more ; as though she would have said herself

not be long separated. The body of (From an East India Paper.)

the deceased was then carried into the

inclosure, and placed lengthway on Surat, June 30. 1808. the funeral pile She then went thro YES TESTERDAY, a Suttee, or cere- various mysteries and ceremonies, too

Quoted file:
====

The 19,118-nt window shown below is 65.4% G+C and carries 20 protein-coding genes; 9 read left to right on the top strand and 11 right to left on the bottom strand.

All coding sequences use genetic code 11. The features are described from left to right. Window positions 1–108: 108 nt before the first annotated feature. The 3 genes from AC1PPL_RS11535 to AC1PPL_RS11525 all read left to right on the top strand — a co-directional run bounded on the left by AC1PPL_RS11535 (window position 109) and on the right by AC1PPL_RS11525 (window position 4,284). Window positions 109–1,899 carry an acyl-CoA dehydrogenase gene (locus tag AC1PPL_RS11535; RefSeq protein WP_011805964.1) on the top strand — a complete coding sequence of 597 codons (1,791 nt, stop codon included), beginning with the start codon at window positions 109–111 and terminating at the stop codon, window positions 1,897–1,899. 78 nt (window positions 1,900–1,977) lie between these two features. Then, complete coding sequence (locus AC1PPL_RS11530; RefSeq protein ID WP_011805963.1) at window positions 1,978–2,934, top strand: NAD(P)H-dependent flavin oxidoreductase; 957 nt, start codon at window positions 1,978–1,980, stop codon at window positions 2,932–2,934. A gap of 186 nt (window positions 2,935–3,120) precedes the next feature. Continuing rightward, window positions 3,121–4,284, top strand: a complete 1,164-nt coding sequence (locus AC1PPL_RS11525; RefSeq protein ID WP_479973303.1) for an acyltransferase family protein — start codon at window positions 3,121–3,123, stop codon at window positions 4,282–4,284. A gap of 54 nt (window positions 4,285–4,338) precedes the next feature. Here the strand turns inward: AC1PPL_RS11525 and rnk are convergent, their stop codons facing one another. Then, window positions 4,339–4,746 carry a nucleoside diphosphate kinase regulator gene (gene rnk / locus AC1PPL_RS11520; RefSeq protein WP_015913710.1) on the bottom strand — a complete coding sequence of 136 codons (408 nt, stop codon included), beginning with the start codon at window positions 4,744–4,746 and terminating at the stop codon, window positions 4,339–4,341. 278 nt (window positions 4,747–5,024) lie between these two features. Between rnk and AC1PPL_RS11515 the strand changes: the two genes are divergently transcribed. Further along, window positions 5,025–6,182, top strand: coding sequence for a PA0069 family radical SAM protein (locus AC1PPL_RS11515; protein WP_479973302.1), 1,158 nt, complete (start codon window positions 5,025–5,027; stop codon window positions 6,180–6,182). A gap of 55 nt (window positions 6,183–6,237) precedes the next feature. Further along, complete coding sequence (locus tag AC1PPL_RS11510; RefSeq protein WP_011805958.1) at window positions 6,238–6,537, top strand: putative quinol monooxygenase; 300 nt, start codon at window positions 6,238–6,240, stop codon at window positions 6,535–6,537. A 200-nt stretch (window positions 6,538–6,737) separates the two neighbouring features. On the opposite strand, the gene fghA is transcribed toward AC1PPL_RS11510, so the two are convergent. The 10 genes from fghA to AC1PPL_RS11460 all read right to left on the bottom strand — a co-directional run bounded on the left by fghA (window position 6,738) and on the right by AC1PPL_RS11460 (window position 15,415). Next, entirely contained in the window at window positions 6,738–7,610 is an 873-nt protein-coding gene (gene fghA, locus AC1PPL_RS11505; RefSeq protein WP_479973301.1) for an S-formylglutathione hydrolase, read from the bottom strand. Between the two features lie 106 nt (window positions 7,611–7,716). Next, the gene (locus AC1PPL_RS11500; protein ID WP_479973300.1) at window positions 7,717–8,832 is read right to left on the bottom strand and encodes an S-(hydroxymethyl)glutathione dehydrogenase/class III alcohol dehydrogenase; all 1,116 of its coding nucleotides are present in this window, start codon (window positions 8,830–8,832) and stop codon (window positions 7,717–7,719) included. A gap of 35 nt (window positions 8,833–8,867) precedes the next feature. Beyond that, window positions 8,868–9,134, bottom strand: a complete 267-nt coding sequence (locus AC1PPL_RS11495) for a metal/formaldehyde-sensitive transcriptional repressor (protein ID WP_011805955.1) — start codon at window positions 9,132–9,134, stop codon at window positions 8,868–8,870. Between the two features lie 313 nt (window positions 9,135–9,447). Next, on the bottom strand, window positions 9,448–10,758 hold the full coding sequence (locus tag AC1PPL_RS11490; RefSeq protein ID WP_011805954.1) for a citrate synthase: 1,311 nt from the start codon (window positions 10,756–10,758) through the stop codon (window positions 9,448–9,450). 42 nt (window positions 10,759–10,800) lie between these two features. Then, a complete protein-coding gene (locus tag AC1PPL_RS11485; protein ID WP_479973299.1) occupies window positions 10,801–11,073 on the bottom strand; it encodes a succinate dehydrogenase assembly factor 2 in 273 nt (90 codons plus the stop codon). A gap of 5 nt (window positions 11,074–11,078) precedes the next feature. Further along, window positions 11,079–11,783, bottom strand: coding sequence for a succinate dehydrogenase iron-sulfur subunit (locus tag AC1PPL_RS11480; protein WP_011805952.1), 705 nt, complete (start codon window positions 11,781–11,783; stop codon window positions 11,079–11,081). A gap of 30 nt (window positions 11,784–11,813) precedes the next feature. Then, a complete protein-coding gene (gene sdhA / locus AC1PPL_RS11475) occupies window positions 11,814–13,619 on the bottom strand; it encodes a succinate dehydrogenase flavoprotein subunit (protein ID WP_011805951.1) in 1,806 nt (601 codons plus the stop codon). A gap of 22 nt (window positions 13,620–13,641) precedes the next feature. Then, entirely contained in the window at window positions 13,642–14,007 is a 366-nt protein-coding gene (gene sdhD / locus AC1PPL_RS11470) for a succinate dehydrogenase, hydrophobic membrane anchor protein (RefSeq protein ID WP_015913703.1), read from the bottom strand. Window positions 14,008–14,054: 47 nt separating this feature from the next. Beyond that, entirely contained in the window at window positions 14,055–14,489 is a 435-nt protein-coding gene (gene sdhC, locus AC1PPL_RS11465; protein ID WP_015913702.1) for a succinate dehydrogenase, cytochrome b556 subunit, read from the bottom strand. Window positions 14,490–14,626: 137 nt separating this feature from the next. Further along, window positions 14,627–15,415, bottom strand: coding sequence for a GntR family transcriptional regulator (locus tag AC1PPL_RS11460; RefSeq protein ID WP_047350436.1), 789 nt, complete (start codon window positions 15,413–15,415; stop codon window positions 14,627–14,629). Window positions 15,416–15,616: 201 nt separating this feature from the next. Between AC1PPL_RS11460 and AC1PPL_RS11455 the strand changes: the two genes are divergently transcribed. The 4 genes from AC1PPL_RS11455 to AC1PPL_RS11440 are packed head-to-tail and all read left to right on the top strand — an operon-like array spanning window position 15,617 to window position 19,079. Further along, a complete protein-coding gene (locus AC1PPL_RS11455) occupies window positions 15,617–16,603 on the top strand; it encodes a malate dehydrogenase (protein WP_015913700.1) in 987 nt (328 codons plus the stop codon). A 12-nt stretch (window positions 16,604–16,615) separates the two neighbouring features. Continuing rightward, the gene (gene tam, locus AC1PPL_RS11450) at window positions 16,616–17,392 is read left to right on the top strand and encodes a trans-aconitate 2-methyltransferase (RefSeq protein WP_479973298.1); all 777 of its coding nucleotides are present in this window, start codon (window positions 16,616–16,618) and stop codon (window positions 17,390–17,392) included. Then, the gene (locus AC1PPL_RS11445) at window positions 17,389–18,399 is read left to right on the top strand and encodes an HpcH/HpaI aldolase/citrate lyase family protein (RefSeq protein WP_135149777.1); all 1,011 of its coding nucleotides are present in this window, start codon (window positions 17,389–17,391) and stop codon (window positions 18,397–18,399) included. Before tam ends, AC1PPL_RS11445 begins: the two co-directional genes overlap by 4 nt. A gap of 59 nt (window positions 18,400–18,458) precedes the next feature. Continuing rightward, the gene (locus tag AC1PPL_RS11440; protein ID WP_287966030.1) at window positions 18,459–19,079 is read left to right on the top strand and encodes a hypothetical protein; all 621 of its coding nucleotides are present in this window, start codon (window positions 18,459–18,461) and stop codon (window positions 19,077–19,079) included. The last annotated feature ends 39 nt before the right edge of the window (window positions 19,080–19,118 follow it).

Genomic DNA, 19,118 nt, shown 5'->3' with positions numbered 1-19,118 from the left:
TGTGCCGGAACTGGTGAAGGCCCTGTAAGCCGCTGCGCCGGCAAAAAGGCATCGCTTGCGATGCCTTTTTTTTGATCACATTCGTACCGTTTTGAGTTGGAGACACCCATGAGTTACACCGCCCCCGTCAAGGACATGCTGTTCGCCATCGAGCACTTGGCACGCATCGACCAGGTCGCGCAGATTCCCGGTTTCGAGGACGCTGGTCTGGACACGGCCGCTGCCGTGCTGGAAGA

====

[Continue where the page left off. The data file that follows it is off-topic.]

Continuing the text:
mony of a Brahmin woman burn- intricate for me to understand; but ing herself with the body of her decea- among others she poured Ghee sevesed husband, took place at Phooltarah, ral times on the sacred fire which was a village about two miles from Surat, placed before her, when her son took on the banks of the Taptie. I went some of the ashes and put them in there very early, and arrived at the her mouth, which she swallowed. She spot long before any preparations were then drank three separate times of made for the approaching solemnity. consecrated water. On returning the At length twelve slight poles were Loote to one of the officiating Brahfixed as uprights in the ground, round mins, he found a little left, which he which a wall of Jewarrie stalks was swallowed with uncommon avidity; placed, as was a roof also of the same' she then received a few rupees at two stalk, forming a shed of six or seven different times from her son, and prefeet square, and about six feet high,' sented them as offerings to the Priests. with a small door-way facing the ri- — Three female relations were then ver. A platform, or bed, was then allowed to approach her; they threw formed of billets of wood, six feet long, themselves at her feet, and seemed im. and between two and three feet wide, ploring for something; she touched and two feet high. This was the fu- all their foreheads, and gave each some neral pile. In a short time after, the grass, rice and flour, and they departbody of the deceased arrived, preced- ed. I must not omit mentioning, that ed by tomtoms, and followed by the blades of grass, were invariably used Suttee, surrounded by Brahmins, and even in the most trifling ceremonies. attended by her son, a yoush of about She was then decorated with a